Tag: Estate Litigation
Contingency fees are new in the Province of Ontario and particularly new in the field of Estate Litigation. The extent of the regulation of these fee arrangements reflects the unease with which the Province’s legal community regards them.
Regardless of this apparent unease, on issues of the validity of a Will or a person’s interest in or claim against an Estate, some clients are increasingly tending to favour contingency arrangements.
Where the legal issue at stake is the validity or otherwise of a Will, then a litigation result will often be an all-or-nothing proposition. Such an issue is well-suited to contingency fees.
Some of the practical issues raised by the arrival of contingency fees at this early stage are:
1. These cases are not immediately profitable, so any law firm wanting to explore contingency opportunities ought to be prepared to wait a few years to see substantial return;
2. Lawyers must allow the client to make all major decisions, knowing that some of those decisions may be unreasonable or risky, thereby lessening the possibility or value after costs of recovery, thereby lessening what the lawyer will be paid in case of success, and this business frustration cannot be allowed to interfere in the lawyer’s function as advocate and legal service provider. The lawyer is still restricted to giving advice, taking instructions and fulfilling them even if those instructions impact on the chances of getting paid;
3. Lawyers ought to be very clear with clients at the outset that they may obtain a windfall in case of early settlement, even to the extent of putting those very words to the client in writing.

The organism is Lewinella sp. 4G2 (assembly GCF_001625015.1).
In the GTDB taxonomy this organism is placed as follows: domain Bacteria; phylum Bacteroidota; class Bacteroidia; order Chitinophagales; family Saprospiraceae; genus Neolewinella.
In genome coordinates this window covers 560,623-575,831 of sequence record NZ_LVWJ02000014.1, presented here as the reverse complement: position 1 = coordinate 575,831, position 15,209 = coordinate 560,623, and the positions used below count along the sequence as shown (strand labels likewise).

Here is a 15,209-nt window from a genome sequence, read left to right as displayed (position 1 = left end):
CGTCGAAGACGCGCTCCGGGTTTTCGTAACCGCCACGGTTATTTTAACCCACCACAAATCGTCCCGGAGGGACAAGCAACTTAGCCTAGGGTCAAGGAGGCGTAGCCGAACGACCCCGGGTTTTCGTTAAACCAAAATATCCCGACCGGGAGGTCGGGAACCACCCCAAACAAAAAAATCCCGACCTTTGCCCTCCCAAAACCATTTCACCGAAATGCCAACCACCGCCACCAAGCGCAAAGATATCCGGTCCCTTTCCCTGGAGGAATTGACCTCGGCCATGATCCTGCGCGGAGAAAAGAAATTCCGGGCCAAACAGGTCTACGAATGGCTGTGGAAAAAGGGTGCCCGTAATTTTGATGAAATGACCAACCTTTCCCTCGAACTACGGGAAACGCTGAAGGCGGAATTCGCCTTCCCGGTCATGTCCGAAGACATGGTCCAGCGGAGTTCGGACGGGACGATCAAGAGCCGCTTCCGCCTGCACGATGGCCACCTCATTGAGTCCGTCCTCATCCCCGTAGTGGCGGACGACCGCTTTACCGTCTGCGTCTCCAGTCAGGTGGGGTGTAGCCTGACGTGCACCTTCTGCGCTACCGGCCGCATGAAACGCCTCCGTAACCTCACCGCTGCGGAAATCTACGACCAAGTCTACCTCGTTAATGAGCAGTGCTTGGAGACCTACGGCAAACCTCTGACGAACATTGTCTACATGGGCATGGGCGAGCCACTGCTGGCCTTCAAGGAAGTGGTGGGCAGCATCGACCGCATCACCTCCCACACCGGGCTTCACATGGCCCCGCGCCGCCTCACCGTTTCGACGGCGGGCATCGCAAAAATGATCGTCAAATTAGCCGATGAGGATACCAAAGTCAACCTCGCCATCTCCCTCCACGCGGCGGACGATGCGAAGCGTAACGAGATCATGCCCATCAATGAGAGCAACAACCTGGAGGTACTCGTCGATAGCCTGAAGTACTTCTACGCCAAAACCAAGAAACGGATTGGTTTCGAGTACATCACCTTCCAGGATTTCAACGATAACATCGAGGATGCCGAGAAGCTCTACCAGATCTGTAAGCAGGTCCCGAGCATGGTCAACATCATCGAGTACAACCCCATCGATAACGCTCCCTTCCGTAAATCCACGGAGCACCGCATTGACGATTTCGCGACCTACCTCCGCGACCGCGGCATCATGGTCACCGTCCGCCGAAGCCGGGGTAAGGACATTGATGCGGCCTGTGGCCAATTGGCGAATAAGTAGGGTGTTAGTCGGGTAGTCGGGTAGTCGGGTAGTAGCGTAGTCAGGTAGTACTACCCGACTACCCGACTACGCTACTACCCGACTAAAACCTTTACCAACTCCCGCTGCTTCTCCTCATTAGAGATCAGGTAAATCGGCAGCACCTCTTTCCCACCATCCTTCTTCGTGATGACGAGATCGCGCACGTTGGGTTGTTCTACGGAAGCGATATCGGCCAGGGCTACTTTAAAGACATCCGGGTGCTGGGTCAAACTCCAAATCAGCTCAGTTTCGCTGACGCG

Early indications are that contingency fees in litigation offer a further avenue for lawyers to take on otherwise marginal cases from a business perspective, and an avenue for access to justice for clients of lesser means, albeit lawyers must take care not to allow the fee arrangement to interfere with their fundamental role as advocating, advising and fulfilling the client’s legitimate instructions, however that may impact on the chances of getting paid.
Thanks for reading.
Having addressed yesterday the treatment of contingency fees under Ontario’s Solicitors Act, we now turn to Regulation 195/04 to that Act, which addresses contingency fee requirements in greater detail. (Section number references are to those Regulations.)
Contingency Fee agreements must be in writing, must be entitled “Contingency Fee Retainer Agreement”, must be dated and must be signed by both lawyer and client with both signatures being verified by a witness. The lawyer must provide a signed copy of the contingency fee agreement to the client and must retain a copy as well. (Section 1)
Section 2 mandates certain inclusions in the written contingency fee agreements:
1. The name, address and telephone number of both solicitor and client;
2. A statement of the basic type and nature of the matter with respect to which the solicitor is providing services;